Excerpts from Jim Conrad's
from the June 27, 2010 Newsletter issued from Hacienda Chichen Resort beside Chichén Itzá Ruins, central Yucatán, MÉXICO
Christmas Poinsettia's technical name is Euphorbia pulcherrima. A very common, knee-high herb presently flowering here now, often as a weed along roadsides, is the closely related EUPHORBIA HETEROPHYLLA, which goes by several English names, especially Wild Poinsettia, Mexican Fireplant, Painted Euphorbia, Fire on the Mountain and Paint Leaf. You can see it above.
Maybe you notice similarities between this plant and the Christmas Poinsettia, especially in the similar leaf shape, how the leaves cluster at the stem's top, and how the cluster's middle leaves are colored toward their bases. Of course Christmas Poinsettias are red where the plant in the picture is white. However, this is a very variable species and sometimes the leaf bases are red.
A close-up of the flowers at the cluster's center is shown below:
Using the black ants for scale (and they're small ants) you can see that we're seeing things at very close range. And the "flowers" are classic Euphorbia "flowers," which means that their structure is surreal.
First, the green doughnut thingies. Notice that some of them are glistening, and that an ant appears to be feeding at one. The glistening substance is nectar, so the green doughnuts are nectar glands exuding nectar the ants like. One guesses that the ants, in return for the nectar, protect the plant from herbivores who may come nibbling. And that white and green nymph at the lower right -- who knows how it fits in?
Each green nectar gland is associated with one urn- shaped structure peculiar to Euphorbia and closely related genera. The urn-shaped thing, which is about 1/8th inch across (2.5 mm) is called a cyathium. Cyathia are not flowers, but rather clusters of flowers, almost as seen among composite flowers in the Composite Family. A single cyathium is shown below:
Three main items are visible in that picture. The whitish, flowerlike, urn-shaped cyathium lies a little to the picture's left. A yellow-green nectar gland arises on the cyathium's left. Unseen inside the cyathium reside a few -- five or so -- unisexual male flowers that are so streamlined or reduced that they consist of no more than one stamen arising from its pedicel, the pedicel being a flower's stem.
The green, spherical item to the cyathium's right is the female flower, which consists of the green ovary atop a slender pedicel anchored at the cyathium's bottom inside. In other words, the cyathium's single female flower hangs outside the cyathium. There's not enough room for it inside. The white, elongate things at the green ovary's right are style segments with stigmatic areas on which pollen grains germinate.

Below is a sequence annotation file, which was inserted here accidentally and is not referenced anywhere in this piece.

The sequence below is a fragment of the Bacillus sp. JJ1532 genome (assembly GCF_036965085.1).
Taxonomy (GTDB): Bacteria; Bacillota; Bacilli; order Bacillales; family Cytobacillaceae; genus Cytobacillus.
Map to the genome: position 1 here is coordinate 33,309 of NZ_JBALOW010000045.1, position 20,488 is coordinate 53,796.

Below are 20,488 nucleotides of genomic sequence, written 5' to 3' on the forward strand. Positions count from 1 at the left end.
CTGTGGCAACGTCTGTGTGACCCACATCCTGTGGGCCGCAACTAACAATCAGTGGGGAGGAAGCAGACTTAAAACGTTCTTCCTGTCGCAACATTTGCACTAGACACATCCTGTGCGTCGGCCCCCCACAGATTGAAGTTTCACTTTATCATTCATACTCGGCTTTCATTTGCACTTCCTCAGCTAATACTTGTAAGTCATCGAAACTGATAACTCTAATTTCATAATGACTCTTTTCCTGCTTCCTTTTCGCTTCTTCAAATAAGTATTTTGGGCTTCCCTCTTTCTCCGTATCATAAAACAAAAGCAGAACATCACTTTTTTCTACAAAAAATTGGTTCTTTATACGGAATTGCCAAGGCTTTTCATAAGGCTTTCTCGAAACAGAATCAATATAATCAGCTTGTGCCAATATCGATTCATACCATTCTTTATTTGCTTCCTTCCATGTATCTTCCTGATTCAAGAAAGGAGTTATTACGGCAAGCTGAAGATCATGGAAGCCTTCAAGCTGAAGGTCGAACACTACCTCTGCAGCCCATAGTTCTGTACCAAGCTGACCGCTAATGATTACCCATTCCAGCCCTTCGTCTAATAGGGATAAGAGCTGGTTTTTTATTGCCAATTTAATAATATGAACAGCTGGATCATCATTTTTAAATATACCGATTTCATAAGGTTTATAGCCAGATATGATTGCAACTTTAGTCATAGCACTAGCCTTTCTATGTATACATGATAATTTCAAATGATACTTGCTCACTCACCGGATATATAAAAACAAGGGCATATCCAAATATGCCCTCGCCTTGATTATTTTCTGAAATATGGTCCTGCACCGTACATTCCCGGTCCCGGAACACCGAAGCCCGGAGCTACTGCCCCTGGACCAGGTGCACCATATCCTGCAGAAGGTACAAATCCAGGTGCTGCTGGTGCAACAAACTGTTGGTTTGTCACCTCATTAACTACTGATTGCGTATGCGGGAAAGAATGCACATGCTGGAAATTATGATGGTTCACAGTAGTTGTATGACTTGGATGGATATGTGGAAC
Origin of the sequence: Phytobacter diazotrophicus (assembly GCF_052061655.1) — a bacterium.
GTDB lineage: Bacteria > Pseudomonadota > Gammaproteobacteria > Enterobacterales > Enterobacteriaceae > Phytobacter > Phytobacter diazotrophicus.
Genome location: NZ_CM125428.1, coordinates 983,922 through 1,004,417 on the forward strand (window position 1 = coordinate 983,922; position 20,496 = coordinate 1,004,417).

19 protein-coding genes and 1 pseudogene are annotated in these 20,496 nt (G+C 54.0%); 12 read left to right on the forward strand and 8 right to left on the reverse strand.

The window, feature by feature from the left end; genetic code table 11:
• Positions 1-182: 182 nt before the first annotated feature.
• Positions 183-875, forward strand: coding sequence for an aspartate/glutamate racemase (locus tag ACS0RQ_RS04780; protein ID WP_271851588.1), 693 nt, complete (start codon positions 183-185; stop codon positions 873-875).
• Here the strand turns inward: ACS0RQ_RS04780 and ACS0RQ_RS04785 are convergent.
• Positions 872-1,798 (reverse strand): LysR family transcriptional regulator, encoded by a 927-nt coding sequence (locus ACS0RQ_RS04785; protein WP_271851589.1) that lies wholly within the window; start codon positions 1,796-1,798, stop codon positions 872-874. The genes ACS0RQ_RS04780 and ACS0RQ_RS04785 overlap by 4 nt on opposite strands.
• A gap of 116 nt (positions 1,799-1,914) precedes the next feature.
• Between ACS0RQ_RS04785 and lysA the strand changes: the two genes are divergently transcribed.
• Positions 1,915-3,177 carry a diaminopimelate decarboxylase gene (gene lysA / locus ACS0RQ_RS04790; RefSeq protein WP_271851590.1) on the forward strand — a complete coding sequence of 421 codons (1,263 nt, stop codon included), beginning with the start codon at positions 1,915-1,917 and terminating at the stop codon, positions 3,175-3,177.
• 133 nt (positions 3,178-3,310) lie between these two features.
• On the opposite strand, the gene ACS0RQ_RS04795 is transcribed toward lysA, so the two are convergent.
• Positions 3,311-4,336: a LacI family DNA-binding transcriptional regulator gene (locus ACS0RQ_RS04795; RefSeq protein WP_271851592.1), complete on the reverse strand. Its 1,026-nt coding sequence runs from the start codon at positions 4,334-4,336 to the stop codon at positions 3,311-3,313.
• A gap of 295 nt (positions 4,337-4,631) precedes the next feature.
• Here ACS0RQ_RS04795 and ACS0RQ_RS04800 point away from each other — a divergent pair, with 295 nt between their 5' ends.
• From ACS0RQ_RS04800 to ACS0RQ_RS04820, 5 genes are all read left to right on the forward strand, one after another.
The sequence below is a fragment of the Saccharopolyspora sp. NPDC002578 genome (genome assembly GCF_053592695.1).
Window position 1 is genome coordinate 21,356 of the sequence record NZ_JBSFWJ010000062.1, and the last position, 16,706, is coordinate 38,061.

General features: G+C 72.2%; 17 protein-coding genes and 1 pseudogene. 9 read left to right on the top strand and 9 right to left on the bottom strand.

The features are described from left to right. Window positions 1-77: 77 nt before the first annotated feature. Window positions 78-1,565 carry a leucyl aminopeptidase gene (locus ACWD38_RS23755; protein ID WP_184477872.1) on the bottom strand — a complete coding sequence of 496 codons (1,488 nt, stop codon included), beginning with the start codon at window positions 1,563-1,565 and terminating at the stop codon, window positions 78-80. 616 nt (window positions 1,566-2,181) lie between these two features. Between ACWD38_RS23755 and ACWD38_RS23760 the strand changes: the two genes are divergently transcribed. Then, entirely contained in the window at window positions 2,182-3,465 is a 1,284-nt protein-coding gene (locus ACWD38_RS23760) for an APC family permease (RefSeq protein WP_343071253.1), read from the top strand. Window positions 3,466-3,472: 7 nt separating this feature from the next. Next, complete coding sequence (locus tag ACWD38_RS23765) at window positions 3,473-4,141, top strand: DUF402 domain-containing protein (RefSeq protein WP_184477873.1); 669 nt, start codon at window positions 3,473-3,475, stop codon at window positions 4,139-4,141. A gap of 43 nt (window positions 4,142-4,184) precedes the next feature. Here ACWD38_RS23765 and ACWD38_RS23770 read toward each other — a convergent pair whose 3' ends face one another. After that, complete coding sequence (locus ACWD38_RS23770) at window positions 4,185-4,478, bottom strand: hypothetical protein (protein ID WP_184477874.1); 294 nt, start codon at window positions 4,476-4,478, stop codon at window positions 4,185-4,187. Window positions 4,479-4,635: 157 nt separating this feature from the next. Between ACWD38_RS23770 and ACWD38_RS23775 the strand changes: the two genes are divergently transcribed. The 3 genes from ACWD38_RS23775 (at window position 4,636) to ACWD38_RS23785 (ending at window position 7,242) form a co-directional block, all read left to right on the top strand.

All Euphorbia flowers are structured more or less in the same way, in cyathia, though the cyathium of each species is a little different from the cyathium of every other species -- and worldwide over 1000 Euphorbia species are recognized, so just think about it. In 2006 we met another flowering "Wild Poinsettia," a Euphorbia, Euphorbia cyathophora, so you can see how that differs from this species at http://www.backyardnature.net/yucatan/poinsett.htm.
Our current Wild Poinsettia is native from California to eastern Texas through Mexico and into much of Central America. As an invasive weed it's spread to South and Southeast Asia, where in India and Thailand it invades cotton fields and other disturbed environments.
from the August 28, 2016 Newsletter issued from Hacienda Chichen Resort beside Chichén Itzá Ruins, central Yucatán MÉXICO
WILD POINSETTIA, NARROW-LEAFED FORM
The species is named "heterophylla" because its leaves can vary wildly -- they're "heterogeneous" in appearance. The above entry shows the local form with broad leaves. This week, growing atop thin soil on limestone bedrock, along a trail through the woods, some slender-leafed plants turned up, looking like completely different species from what we've seen earlier, shown below:
The leaves are radically different in appearance, but the flowers -- much more important in determining a plant's identification -- are the same. Below, you can see the weird flower structure, which is absolutely typical of the genus Euphorbia, on this week's plant:
That picture shows cuplike "cyathia" from which plump, three-lobed ovaries dangle on curved stipes. Peeking from the topmost cyathium area couple of tan-colored anthers; Several unisexual male flowers reside inside the cyathium. Attached to the outside wall of each cyathium there's something looking like a green golf tee. Those are nectaries. This floral construction looks like something a daydreaming kid would fit together from spare parts, but it must be effective, for the genus Euphorbium is a big one found worldwide, and all species display this same basic configuration.
One other feature of euphorbia is that when injured their leaves "bleed" a white, milky latex rich in compounds that often are toxic, as shown below:
Euphorbia heterophylla is native from California to eastern Texas south through Mexico into much of Central America. As an invasive weed it's spread to South and Southeast Asia, where in India and Thailand it invades cotton fields and other disturbed environments.